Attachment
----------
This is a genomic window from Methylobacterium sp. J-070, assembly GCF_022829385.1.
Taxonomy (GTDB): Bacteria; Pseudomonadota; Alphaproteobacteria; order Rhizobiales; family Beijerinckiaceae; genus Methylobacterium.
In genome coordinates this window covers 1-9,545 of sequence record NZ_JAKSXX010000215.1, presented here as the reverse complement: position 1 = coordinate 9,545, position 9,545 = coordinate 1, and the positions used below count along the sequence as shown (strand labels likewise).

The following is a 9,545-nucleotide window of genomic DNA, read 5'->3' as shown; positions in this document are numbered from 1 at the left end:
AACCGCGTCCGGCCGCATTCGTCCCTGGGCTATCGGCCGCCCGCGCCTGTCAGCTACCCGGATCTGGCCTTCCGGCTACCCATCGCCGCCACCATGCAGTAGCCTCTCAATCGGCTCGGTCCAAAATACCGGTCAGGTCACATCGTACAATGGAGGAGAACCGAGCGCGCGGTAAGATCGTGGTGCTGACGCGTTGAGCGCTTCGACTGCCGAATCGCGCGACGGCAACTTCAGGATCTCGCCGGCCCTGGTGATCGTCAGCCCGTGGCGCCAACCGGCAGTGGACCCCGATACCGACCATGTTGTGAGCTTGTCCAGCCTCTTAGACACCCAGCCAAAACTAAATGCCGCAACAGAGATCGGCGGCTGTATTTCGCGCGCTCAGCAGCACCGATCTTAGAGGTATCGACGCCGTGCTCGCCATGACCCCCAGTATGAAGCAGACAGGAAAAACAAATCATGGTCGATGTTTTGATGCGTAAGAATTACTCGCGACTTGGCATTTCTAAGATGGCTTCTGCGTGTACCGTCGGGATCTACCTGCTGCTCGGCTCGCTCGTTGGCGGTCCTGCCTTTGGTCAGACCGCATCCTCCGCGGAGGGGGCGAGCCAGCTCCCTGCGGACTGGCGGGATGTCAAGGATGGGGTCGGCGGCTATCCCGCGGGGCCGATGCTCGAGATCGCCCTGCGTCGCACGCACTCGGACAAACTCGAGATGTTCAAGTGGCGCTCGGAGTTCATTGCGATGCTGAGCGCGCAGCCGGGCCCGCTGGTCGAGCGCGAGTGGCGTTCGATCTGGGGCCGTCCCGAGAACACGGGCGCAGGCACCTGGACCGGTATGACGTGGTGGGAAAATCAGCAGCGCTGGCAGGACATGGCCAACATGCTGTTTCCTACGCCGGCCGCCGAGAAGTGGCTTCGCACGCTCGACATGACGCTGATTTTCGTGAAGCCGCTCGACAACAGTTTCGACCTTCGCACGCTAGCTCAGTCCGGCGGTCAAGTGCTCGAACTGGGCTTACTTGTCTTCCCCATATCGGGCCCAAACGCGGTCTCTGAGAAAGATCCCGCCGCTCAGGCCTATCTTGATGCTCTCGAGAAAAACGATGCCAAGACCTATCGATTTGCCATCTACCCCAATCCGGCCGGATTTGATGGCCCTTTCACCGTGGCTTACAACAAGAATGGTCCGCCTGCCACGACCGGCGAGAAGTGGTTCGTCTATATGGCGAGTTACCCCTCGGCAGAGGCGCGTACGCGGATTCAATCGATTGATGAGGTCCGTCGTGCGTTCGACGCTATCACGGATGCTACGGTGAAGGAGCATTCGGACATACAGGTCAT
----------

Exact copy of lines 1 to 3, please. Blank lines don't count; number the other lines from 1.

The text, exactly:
This is a genomic window from Methylobacterium sp. J-070, assembly GCF_022829385.1.
Taxonomy (GTDB): Bacteria; Pseudomonadota; Alphaproteobacteria; order Rhizobiales; family Beijerinckiaceae; genus Methylobacterium.
In genome coordinates this window covers 1-9,545 of sequence record NZ_JAKSXX010000215.1, presented here as the reverse complement: position 1 = coordinate 9,545, position 9,545 = coordinate 1, and the positions used below count along the sequence as shown (strand labels likewise).